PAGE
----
The lemon-yellow tree frog is widespread and able to survive in a wide range of habitats, and therefore is not currently considered to be at risk of extinction. It is often quite common in suitable habitat, and in Israel it is the most abundant amphibian species (1).
However, this species may face a number of localised threats. One of the main threats to the lemon-yellow tree frog is the fragmentation of its habitat, for example due to roads and to irrigation practices, which can dry up water bodies. The lemon-yellow tree frog is particularly sensitive to the fragmentation of its habitat as it has a low ability to migrate large distances, so may be prevented from dispersing (6). Further factors threatening this species’ habitat include drought and overgrazing by livestock (1).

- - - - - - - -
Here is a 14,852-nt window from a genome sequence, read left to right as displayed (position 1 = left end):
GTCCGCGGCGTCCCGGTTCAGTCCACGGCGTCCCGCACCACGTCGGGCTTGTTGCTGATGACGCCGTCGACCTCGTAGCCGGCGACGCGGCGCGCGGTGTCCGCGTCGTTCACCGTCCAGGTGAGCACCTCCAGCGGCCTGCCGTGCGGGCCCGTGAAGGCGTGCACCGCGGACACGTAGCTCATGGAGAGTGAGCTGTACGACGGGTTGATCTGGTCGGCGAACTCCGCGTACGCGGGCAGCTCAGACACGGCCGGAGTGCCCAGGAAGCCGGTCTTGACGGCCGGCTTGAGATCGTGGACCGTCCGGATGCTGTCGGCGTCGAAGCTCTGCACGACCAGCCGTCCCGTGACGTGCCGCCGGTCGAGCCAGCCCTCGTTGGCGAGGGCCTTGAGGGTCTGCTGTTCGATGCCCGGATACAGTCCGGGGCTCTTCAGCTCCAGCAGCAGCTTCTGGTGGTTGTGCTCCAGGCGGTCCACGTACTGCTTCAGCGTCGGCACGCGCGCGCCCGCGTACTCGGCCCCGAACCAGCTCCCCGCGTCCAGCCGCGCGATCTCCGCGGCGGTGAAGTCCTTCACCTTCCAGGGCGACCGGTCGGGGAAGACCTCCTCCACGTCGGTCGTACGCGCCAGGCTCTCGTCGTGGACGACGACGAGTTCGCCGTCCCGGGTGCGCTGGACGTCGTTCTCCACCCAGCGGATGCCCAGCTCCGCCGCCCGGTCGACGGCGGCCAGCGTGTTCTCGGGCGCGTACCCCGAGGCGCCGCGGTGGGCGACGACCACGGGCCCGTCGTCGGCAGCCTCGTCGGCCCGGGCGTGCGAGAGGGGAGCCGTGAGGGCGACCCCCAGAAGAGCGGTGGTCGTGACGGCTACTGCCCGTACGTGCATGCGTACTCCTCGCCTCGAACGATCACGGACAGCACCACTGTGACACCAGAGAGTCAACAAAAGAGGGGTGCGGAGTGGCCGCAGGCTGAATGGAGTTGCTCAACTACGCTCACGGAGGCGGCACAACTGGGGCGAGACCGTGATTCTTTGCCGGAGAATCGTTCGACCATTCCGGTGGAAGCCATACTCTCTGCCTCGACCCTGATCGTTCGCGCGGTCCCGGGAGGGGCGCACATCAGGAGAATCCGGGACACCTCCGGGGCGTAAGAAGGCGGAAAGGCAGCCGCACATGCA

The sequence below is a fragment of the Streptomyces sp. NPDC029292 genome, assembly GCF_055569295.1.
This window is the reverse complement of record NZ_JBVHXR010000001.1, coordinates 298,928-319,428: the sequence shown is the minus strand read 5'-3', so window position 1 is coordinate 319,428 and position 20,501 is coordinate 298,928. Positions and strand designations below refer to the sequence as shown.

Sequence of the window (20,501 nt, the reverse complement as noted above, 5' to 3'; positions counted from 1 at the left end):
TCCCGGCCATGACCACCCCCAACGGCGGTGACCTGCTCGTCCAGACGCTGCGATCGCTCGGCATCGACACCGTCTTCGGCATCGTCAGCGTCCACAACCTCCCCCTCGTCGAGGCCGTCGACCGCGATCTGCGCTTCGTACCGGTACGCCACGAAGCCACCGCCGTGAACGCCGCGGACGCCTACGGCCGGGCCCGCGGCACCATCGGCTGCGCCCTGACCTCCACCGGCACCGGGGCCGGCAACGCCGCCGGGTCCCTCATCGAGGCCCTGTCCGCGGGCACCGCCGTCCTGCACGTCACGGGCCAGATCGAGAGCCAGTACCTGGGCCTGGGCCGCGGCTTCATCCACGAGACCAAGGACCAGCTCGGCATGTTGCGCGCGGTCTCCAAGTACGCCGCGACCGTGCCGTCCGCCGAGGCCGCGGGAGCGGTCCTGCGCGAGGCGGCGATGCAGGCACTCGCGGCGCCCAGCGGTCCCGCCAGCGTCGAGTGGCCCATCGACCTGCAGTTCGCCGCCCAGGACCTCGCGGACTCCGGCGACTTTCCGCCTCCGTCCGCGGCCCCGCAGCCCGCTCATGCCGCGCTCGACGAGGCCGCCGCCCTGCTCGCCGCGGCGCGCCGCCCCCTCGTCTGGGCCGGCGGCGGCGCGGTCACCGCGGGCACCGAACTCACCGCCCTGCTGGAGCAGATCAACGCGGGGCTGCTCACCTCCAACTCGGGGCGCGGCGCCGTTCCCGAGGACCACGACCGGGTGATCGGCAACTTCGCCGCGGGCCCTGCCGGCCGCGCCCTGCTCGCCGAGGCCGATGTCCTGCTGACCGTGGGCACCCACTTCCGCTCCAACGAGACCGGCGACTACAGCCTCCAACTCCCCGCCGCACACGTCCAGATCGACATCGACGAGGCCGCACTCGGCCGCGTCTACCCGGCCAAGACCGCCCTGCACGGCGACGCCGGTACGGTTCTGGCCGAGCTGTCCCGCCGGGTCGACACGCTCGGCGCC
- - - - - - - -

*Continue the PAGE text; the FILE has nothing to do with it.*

Like most amphibians, the lemon-yellow tree frog is constrained by water quality, and can therefore be affected by the use of insecticides and pesticides. It may also be affected by other forms of water pollution (1) (6).
The need for wetlands in arid regions is an essential factor in the survival of tree frog populations, enabling them to rehydrate and reproduce (2). In Israel, these habitats have declined in recent years, leading to a decline in breeding sites for the lemon-yellow tree frog (1).